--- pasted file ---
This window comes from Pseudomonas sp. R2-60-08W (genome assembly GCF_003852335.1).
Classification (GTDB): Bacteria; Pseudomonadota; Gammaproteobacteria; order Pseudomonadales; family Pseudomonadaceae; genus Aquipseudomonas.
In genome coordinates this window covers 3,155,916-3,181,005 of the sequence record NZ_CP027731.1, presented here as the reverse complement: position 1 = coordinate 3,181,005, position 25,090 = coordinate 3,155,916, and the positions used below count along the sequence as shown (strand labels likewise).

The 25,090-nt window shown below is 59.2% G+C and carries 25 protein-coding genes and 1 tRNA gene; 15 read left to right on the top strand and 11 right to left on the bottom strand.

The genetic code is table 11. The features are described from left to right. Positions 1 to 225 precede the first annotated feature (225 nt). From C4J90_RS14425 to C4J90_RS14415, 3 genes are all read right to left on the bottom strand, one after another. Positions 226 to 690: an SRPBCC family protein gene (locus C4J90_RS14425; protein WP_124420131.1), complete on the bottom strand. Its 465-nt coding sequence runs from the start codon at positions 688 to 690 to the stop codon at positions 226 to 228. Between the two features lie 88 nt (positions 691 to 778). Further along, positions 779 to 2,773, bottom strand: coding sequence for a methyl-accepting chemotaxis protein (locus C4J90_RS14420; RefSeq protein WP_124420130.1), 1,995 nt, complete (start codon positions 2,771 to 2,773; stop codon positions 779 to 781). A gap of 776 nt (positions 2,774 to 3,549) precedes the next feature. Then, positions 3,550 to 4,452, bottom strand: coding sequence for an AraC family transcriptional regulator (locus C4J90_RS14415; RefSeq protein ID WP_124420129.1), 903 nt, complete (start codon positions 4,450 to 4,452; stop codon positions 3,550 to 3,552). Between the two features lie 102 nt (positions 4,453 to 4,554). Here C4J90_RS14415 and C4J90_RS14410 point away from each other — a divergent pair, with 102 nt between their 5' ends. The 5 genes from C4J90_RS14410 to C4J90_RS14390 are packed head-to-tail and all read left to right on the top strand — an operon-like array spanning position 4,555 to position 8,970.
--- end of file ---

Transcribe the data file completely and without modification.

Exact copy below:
This window comes from Pseudomonas sp. R2-60-08W (genome assembly GCF_003852335.1).
Classification (GTDB): Bacteria; Pseudomonadota; Gammaproteobacteria; order Pseudomonadales; family Pseudomonadaceae; genus Aquipseudomonas.
In genome coordinates this window covers 3,155,916-3,181,005 of the sequence record NZ_CP027731.1, presented here as the reverse complement: position 1 = coordinate 3,181,005, position 25,090 = coordinate 3,155,916, and the positions used below count along the sequence as shown (strand labels likewise).

The 25,090-nt window shown below is 59.2% G+C and carries 25 protein-coding genes and 1 tRNA gene; 15 read left to right on the top strand and 11 right to left on the bottom strand.

The genetic code is table 11. The features are described from left to right. Positions 1 to 225 precede the first annotated feature (225 nt). From C4J90_RS14425 to C4J90_RS14415, 3 genes are all read right to left on the bottom strand, one after another. Positions 226 to 690: an SRPBCC family protein gene (locus C4J90_RS14425; protein WP_124420131.1), complete on the bottom strand. Its 465-nt coding sequence runs from the start codon at positions 688 to 690 to the stop codon at positions 226 to 228. Between the two features lie 88 nt (positions 691 to 778). Further along, positions 779 to 2,773, bottom strand: coding sequence for a methyl-accepting chemotaxis protein (locus C4J90_RS14420; RefSeq protein WP_124420130.1), 1,995 nt, complete (start codon positions 2,771 to 2,773; stop codon positions 779 to 781). A gap of 776 nt (positions 2,774 to 3,549) precedes the next feature. Then, positions 3,550 to 4,452, bottom strand: coding sequence for an AraC family transcriptional regulator (locus C4J90_RS14415; RefSeq protein ID WP_124420129.1), 903 nt, complete (start codon positions 4,450 to 4,452; stop codon positions 3,550 to 3,552). Between the two features lie 102 nt (positions 4,453 to 4,554). Here C4J90_RS14415 and C4J90_RS14410 point away from each other — a divergent pair, with 102 nt between their 5' ends. The 5 genes from C4J90_RS14410 to C4J90_RS14390 are packed head-to-tail and all read left to right on the top strand — an operon-like array spanning position 4,555 to position 8,970.